I read the scriptures for the day and this one from Ezekiel jumped off the page, where God speaking to Ezekiel had said, “Son of Man, let all my words sink deep into your own heart first. Listen to tthem carefully for yourself. Then go to your people, saying, This is what the Sovereign Lord says….” That advice to “receive first” was the message for me. God spoke to my heart, in that dimly lit room where I had sat up journaling for hours: “Don’t be one to give what you have not first received. Receive child, receive. Receive my love, my power, my life. Receive Me deep within. And I’m proud of you son, for beginning to trust Me. I am at work, already, in every person’s life… and to answer another question, your leg is to slow you down but not stop you. Walk slower son. Walk with care. Walk with trust. I love you.”
Leaving the Albergue later than I intended, with that word and especially the calling to “receive first” clearly in my heart, I began to walk uphill on a hard, rocky, dusty path. The hike was around and over rocks. And truly this day it felt as if I walked uphill for the next 16 km! By the end of the day I had walked a full 20 miles! Truly, were you to experience it, you’d say, “Well, actually, you were going downhill here.” “Ah, yes,” I might have responded, “but even that was short-lived and nothing as intense as the uphill climbs.” Always up. Continually up.
I was hiking through forest, tall pines and deciduous trees. The sun was beating down again from the heavens. Every step hurt. My feet felt bruised, my calf ached, just like God had said, to slow me down. I had begun using my walking sticks today, and that helped walking immensely. But I didn’t learn ‘slow’ very well. I passed Honsa (or Jack) and his dad from the Ukraine as I walked uphill. Honsa spoke little of English or German. So I greeted them in German and walked on.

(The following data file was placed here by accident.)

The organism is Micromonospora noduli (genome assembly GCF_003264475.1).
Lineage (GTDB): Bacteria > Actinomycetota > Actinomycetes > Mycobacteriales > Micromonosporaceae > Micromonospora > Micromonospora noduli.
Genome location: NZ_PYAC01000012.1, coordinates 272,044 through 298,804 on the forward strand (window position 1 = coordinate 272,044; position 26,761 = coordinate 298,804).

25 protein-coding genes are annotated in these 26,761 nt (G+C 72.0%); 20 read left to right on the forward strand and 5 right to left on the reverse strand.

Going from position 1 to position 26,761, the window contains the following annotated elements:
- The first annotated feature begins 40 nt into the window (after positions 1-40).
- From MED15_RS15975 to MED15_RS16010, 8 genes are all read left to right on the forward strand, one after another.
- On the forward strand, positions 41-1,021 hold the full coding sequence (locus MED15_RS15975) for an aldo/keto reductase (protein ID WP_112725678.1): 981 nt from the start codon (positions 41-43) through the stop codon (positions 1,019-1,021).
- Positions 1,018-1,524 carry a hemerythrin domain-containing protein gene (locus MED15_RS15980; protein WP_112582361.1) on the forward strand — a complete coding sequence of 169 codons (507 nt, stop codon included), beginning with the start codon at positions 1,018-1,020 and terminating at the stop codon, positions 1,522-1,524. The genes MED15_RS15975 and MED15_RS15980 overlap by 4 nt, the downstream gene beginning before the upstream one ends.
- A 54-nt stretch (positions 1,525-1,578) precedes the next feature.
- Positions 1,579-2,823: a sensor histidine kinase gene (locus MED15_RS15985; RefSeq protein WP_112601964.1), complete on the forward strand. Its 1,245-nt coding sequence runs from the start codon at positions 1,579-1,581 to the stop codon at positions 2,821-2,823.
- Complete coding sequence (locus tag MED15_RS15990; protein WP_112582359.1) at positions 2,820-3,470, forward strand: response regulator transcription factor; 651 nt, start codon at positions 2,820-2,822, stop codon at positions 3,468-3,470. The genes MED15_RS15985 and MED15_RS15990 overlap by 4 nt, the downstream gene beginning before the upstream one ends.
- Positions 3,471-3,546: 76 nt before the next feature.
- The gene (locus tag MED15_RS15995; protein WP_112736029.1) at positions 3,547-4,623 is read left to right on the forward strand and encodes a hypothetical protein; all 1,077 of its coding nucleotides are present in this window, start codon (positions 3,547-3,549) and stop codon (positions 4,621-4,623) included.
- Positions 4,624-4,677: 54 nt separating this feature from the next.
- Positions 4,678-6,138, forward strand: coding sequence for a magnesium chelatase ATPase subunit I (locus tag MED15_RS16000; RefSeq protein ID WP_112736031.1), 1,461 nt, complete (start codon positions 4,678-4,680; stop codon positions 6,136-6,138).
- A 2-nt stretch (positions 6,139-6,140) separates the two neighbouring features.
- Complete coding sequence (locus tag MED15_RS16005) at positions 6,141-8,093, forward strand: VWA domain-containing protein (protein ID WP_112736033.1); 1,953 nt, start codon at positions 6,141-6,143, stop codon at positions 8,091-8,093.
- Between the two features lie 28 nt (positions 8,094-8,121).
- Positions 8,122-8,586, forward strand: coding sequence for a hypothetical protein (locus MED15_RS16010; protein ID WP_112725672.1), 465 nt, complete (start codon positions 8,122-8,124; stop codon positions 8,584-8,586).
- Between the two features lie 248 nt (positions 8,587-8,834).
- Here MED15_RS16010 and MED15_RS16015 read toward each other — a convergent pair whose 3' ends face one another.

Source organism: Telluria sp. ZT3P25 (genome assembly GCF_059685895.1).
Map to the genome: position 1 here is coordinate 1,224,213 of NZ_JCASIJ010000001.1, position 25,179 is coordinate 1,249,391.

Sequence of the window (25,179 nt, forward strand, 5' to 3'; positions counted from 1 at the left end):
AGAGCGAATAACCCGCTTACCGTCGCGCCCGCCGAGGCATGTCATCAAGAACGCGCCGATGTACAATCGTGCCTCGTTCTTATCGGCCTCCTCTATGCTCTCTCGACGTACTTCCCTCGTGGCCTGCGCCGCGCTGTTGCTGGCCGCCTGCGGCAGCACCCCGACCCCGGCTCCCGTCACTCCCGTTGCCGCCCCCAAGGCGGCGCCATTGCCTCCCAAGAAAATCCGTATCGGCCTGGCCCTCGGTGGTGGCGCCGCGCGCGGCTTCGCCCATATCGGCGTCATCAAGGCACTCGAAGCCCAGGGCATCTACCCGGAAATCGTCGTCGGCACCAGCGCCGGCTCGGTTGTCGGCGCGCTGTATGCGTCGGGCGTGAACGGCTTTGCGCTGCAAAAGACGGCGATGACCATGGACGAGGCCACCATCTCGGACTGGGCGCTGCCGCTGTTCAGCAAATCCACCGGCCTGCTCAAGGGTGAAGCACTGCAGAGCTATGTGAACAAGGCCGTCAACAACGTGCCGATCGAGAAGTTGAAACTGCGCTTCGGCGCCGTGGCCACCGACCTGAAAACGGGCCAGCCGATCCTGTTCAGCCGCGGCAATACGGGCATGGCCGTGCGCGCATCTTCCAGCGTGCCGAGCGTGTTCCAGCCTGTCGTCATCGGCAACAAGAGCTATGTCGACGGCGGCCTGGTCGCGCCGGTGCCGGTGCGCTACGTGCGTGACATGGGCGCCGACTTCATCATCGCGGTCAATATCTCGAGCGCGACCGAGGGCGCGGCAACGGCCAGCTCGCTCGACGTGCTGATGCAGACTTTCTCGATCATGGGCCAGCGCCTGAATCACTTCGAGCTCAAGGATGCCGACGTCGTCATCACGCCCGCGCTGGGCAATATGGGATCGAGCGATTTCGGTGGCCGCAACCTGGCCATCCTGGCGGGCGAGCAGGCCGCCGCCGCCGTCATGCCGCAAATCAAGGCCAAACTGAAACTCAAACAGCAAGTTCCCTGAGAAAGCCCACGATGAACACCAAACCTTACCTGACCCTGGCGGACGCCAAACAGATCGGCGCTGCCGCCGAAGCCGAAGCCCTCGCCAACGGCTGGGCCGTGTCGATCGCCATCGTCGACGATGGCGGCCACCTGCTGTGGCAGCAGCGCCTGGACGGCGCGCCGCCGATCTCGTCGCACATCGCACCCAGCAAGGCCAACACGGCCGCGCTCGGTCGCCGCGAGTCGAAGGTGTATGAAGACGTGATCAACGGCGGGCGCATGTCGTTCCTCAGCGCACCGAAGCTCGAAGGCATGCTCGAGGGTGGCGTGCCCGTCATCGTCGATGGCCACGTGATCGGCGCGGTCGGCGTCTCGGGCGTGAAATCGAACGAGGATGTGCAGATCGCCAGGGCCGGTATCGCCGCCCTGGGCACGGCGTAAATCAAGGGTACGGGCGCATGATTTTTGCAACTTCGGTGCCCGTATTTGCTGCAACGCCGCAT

The path took me out of the forest, across the side of this mountain and then round the other side of this valley and into a small village of Collado de Arno with maybe 50 people. There was a village well there, around which was built a shelter and within benches, for the pilgrims to stop and rest.
There were five French walkers there, some Italians, and others. I greeted them, unbuckled and slipped off my pack, sat down, and took off my boots and socks and rubbed down my feet. The shade beneath the enclosure felt so cool and with the wonderful sound of running water, it was a pleasant place. The French and Italian groups left, and some Spaniards and Germans arrived. The Spaniards went off to create their own latrines, which seemed to be something the Spanish like to do. I learned to watch my step if I went off trail!
With more and more arriving, the space became crowded around the well, and since I’d rested, I left and walked on.
As I hiked the mile or more rise up out of the village, I passed a young woman hiking alone. She was out of water and looking for a place to fill her bottle. I offered some of my water from my water bladder in my pack, but she said she would be fine. And was heading back to find some.